Fall Lawn Fertilization
Fall is the best time of year to fertilize your lawn. The natural underground growth pattern of grass is to develop a lot of roots, tillers and rhizomes this time of year. By fertilizing now, you enhance this natural growth and develop a thicker, more weed resistant lawn. It will also turn the grass a darker green color, usually within two days.
Special fall or winterizer lawn fertilizer blends are available which contain extra potassium. Potassium makes the grass blades stiffer and more resistant to cold. However, there is no reason why you can’t apply any lawn fertilizer now. I like to use a fertilizer which has at least part of nitrogen in a slow release coated or encapsulated form. Also check the list of ingredients to make sure iron is included
You can apply lawn fertilizer clear up until late November. If you apply now it will keep your lawn green all winter. And it does this without causing growth in length past October so you have to mow later in the season.
Some of the fertilizer applied in the fall is converted to amino acids and is stored in the roots and crowns of the grass. This keeps the grass green all winter.
This is also a very effective time to kill lawn weeds. So if you have quite a few broad leaf weeds in your lawn, use a weed and feed combination. If you have only a few weeds, you can use a liquid lawn weed killer.
Weed Control in Flowers and Vegetables
Now is also a good time to spray weeds in your vegetable or flower plantings, after everything is harvested. Especially if you have perennial weeds like bind weed, quack grass or Canada thistle. Use Roundup or one of the similar glyphosate weed killers. They are most effective this time of year in being translocated to kill the underground portion of perennial weeds.
Prevent Moss Buildup
As the wet weather returns, moss starts growing again in shaded and other areas which stay constantly moist on top of the soil. Applying “Moss Out” or other moss killing products now, will reduce or prevent this buildup. All the products which are for use around plants contain an iron compound such as iron sulfate. They not only kill moss, but also provide an important nutrient which stimulates chlorophyll production in plants and produces a dark green color. If you have not applied fertilizer this fall, you can apply a combination fertilizer/moss control product. Moss control products for concrete, wood and other surfaces contain zinc instead of iron. Iron stains concrete a rust color, so do not apply plant moss control products to concrete. Let us know if you would like us to apply one of these products for you.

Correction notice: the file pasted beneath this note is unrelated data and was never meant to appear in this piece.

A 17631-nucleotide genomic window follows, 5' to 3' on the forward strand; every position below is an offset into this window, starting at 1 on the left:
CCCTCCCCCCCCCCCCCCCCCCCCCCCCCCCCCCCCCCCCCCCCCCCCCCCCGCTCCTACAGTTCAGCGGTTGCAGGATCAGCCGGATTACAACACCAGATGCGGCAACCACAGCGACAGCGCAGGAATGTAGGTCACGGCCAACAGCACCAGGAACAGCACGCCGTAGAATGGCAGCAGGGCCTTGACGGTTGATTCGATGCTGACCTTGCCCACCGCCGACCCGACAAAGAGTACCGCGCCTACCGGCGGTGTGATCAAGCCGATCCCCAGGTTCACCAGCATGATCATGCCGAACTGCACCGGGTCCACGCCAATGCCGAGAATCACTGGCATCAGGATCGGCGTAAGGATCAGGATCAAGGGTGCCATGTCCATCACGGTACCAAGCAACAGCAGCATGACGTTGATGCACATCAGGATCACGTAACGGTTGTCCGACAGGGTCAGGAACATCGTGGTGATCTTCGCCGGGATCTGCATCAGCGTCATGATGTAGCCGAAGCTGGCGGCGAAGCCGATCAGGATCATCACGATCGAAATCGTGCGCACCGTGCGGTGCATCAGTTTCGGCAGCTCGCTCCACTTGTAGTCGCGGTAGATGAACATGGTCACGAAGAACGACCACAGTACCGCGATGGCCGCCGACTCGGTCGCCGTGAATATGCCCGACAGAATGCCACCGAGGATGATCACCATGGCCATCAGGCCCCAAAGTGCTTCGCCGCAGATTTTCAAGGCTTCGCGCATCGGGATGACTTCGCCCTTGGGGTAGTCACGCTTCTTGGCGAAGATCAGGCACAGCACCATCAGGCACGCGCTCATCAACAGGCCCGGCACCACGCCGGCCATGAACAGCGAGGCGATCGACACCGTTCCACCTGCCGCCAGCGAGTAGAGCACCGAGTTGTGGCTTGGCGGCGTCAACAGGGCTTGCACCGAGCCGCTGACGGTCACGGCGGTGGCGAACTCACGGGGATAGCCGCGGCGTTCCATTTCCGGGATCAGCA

Fall Shrub Pruning
Do you have shrubs which are blocking your views or have grown over walkways? Except for spring flowering shrubs like rhododendrons and azaleas, this is an excellent time to prune.
To keep the natural shape and thickness of shrubs, prune one branch at a time. Select one of the longest branches and reach down inside other branches. Cut it a little shorter than the height you would like the shrub to be after pruning. Select another long branch and do the same with it. Pruning shorter than adjacent branches hides stubs inside other growth.
Upper side branches should be shortened more than lower ones so you retain the natural tapered shape. If lower side branches are shortened too much, they become shaded by upper ones and eventually lose their leaves.
Learn to Prune Your Own Plants
If you are concerned about your ability to prune your own plants give me a call. I can teach almost anyone the basic fundamentals of pruning in an hour in your own yard. We can also prune together so the job gets done at a lower cost because of your participation.
Use Lawnmower to Condense Leaves
A rotary lawn mower is an effective way to chop leaves into small pieces. If you let them fall onto the lawn, the smaller pieces will fall between the blades. You may have to run the mower over them more than once.
Leaf fragments will not harm the grass if the quantity is not too large. They will be gradually broken down by worms and micro-organisms and the resulting humus will improve the soil.
You can also use the grass catcher to pick up most of the leaf fragments along with grass clippings and use them to improve soil in other areas of the landscape. There is typically about a 3 to 1 ratio between leaves raked up and mowed leaves. You will have about 1 bag of chopped leaves for every 3 bags of whole leaves. Leaves can be chopped up with a mower no matter where they fall. You may have to rake them out from behind and between shrubs and flowers.
I also run a lawn mower over dead annual flowers and vegetables after frost kills them or they are through being harvested. The finer you chop them, the more quickly they will break down into humus. They can be immediately incorporated with the leaves into the vegetable garden and flower beds. It is all right to leave them on top of the ground until spring, but fall tilling or spading is better.
Plant Bulbs in Containers
I plant a lot of bulbs in tubs with summer flowering annuals. Bulbs can be inserted between plants while they are still growing. Or, you can wait until summer annuals have been damaged by the cold and remove them first. In the spring, you can plant flowers between bulb leaves after they finish flowering. Once planted, the bulbs keep blooming year after year without replanting.
Bulbs can also be planted in pots that can be brought into the house for winter bloom. Most fall bulbs need a special cold treatment. Place planted pots in an unused summer overflow refrigerator for 12 weeks after planting. Then bring them inside for mid-winter bloom. Pots can also be placed outside, but it takes longer for them to develop roots for later bloom. In most cases they are ready to be brought inside by February if planted in pots by early November.